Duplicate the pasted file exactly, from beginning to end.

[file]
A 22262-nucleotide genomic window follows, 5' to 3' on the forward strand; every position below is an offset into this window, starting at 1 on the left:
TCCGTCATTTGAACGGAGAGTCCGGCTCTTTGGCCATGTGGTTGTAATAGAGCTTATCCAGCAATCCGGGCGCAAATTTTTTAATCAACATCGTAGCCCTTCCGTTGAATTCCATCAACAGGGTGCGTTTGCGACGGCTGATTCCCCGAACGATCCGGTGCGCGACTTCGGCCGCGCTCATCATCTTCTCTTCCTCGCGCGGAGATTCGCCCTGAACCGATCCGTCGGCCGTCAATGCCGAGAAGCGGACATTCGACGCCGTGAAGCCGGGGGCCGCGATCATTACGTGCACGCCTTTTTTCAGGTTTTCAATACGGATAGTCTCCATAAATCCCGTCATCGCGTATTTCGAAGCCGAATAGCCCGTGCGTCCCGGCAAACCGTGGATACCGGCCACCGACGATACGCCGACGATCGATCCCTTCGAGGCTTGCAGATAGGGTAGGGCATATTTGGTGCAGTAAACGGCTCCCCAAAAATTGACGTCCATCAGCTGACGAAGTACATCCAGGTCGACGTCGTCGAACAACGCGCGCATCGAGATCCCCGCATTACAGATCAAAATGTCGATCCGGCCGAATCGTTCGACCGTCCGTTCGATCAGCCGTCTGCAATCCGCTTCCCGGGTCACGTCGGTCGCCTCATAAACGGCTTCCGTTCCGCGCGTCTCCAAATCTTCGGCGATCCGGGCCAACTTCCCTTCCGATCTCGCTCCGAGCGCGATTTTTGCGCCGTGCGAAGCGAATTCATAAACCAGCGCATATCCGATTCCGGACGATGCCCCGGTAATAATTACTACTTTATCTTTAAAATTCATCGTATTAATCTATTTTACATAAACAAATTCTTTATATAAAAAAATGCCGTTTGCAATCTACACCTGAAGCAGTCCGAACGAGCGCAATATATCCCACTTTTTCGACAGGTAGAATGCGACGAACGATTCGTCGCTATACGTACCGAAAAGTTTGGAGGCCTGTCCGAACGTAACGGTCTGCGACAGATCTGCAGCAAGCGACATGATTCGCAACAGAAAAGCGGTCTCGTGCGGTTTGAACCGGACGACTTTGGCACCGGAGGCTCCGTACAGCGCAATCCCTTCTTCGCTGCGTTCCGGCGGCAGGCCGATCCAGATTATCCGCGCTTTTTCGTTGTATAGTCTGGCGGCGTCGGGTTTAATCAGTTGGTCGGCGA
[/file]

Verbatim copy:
A 22262-nucleotide genomic window follows, 5' to 3' on the forward strand; every position below is an offset into this window, starting at 1 on the left:
TCCGTCATTTGAACGGAGAGTCCGGCTCTTTGGCCATGTGGTTGTAATAGAGCTTATCCAGCAATCCGGGCGCAAATTTTTTAATCAACATCGTAGCCCTTCCGTTGAATTCCATCAACAGGGTGCGTTTGCGACGGCTGATTCCCCGAACGATCCGGTGCGCGACTTCGGCCGCGCTCATCATCTTCTCTTCCTCGCGCGGAGATTCGCCCTGAACCGATCCGTCGGCCGTCAATGCCGAGAAGCGGACATTCGACGCCGTGAAGCCGGGGGCCGCGATCATTACGTGCACGCCTTTTTTCAGGTTTTCAATACGGATAGTCTCCATAAATCCCGTCATCGCGTATTTCGAAGCCGAATAGCCCGTGCGTCCCGGCAAACCGTGGATACCGGCCACCGACGATACGCCGACGATCGATCCCTTCGAGGCTTGCAGATAGGGTAGGGCATATTTGGTGCAGTAAACGGCTCCCCAAAAATTGACGTCCATCAGCTGACGAAGTACATCCAGGTCGACGTCGTCGAACAACGCGCGCATCGAGATCCCCGCATTACAGATCAAAATGTCGATCCGGCCGAATCGTTCGACCGTCCGTTCGATCAGCCGTCTGCAATCCGCTTCCCGGGTCACGTCGGTCGCCTCATAAACGGCTTCCGTTCCGCGCGTCTCCAAATCTTCGGCGATCCGGGCCAACTTCCCTTCCGATCTCGCTCCGAGCGCGATTTTTGCGCCGTGCGAAGCGAATTCATAAACCAGCGCATATCCGATTCCGGACGATGCCCCGGTAATAATTACTACTTTATCTTTAAAATTCATCGTATTAATCTATTTTACATAAACAAATTCTTTATATAAAAAAATGCCGTTTGCAATCTACACCTGAAGCAGTCCGAACGAGCGCAATATATCCCACTTTTTCGACAGGTAGAATGCGACGAACGATTCGTCGCTATACGTACCGAAAAGTTTGGAGGCCTGTCCGAACGTAACGGTCTGCGACAGATCTGCAGCAAGCGACATGATTCGCAACAGAAAAGCGGTCTCGTGCGGTTTGAACCGGACGACTTTGGCACCGGAGGCTCCGTACAGCGCAATCCCTTCTTCGCTGCGTTCCGGCGGCAGGCCGATCCAGATTATCCGCGCTTTTTCGTTGTATAGTCTGGCGGCGTCGGGTTTAATCAGTTGGTCGGCGA